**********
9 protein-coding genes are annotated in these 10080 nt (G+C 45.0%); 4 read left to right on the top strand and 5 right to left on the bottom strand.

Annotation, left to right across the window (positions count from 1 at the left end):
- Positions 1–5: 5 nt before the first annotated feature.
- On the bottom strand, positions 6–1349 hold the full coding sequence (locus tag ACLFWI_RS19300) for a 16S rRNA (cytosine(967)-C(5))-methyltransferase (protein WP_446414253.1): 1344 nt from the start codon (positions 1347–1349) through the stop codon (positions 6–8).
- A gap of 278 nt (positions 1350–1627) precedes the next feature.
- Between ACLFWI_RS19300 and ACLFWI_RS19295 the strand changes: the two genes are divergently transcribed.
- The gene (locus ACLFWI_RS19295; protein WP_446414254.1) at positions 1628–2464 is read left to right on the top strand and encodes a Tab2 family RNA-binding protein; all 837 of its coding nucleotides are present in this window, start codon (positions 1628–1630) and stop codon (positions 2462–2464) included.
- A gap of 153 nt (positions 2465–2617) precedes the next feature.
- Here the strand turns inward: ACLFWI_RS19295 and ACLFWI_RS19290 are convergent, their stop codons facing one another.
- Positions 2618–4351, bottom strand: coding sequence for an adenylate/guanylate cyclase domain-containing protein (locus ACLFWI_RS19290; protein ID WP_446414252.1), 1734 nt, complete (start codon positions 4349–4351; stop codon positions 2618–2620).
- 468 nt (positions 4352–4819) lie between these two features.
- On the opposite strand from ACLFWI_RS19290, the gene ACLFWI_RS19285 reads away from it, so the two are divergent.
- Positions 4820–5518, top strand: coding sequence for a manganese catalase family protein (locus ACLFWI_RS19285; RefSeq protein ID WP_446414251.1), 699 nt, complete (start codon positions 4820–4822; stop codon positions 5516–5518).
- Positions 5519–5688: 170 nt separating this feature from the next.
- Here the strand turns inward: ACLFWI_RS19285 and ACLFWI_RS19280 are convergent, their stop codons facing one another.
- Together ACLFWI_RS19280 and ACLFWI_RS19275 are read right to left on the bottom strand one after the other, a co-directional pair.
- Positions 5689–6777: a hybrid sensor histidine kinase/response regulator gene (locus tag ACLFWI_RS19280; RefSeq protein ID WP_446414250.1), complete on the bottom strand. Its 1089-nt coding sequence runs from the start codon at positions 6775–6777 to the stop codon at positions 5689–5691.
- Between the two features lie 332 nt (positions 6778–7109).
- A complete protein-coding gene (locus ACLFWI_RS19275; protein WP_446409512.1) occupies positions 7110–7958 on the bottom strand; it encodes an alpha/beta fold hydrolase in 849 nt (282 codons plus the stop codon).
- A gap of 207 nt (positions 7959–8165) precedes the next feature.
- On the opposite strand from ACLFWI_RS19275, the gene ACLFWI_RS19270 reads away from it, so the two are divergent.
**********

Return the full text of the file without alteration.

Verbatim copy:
9 protein-coding genes are annotated in these 10080 nt (G+C 45.0%); 4 read left to right on the top strand and 5 right to left on the bottom strand.

Annotation, left to right across the window (positions count from 1 at the left end):
- Positions 1–5: 5 nt before the first annotated feature.
- On the bottom strand, positions 6–1349 hold the full coding sequence (locus tag ACLFWI_RS19300) for a 16S rRNA (cytosine(967)-C(5))-methyltransferase (protein WP_446414253.1): 1344 nt from the start codon (positions 1347–1349) through the stop codon (positions 6–8).
- A gap of 278 nt (positions 1350–1627) precedes the next feature.
- Between ACLFWI_RS19300 and ACLFWI_RS19295 the strand changes: the two genes are divergently transcribed.
- The gene (locus ACLFWI_RS19295; protein WP_446414254.1) at positions 1628–2464 is read left to right on the top strand and encodes a Tab2 family RNA-binding protein; all 837 of its coding nucleotides are present in this window, start codon (positions 1628–1630) and stop codon (positions 2462–2464) included.
- A gap of 153 nt (positions 2465–2617) precedes the next feature.
- Here the strand turns inward: ACLFWI_RS19295 and ACLFWI_RS19290 are convergent, their stop codons facing one another.
- Positions 2618–4351, bottom strand: coding sequence for an adenylate/guanylate cyclase domain-containing protein (locus ACLFWI_RS19290; protein ID WP_446414252.1), 1734 nt, complete (start codon positions 4349–4351; stop codon positions 2618–2620).
- 468 nt (positions 4352–4819) lie between these two features.
- On the opposite strand from ACLFWI_RS19290, the gene ACLFWI_RS19285 reads away from it, so the two are divergent.
- Positions 4820–5518, top strand: coding sequence for a manganese catalase family protein (locus ACLFWI_RS19285; RefSeq protein ID WP_446414251.1), 699 nt, complete (start codon positions 4820–4822; stop codon positions 5516–5518).
- Positions 5519–5688: 170 nt separating this feature from the next.
- Here the strand turns inward: ACLFWI_RS19285 and ACLFWI_RS19280 are convergent, their stop codons facing one another.
- Together ACLFWI_RS19280 and ACLFWI_RS19275 are read right to left on the bottom strand one after the other, a co-directional pair.
- Positions 5689–6777: a hybrid sensor histidine kinase/response regulator gene (locus tag ACLFWI_RS19280; RefSeq protein ID WP_446414250.1), complete on the bottom strand. Its 1089-nt coding sequence runs from the start codon at positions 6775–6777 to the stop codon at positions 5689–5691.
- Between the two features lie 332 nt (positions 6778–7109).
- A complete protein-coding gene (locus ACLFWI_RS19275; protein WP_446409512.1) occupies positions 7110–7958 on the bottom strand; it encodes an alpha/beta fold hydrolase in 849 nt (282 codons plus the stop codon).
- A gap of 207 nt (positions 7959–8165) precedes the next feature.
- On the opposite strand from ACLFWI_RS19275, the gene ACLFWI_RS19270 reads away from it, so the two are divergent.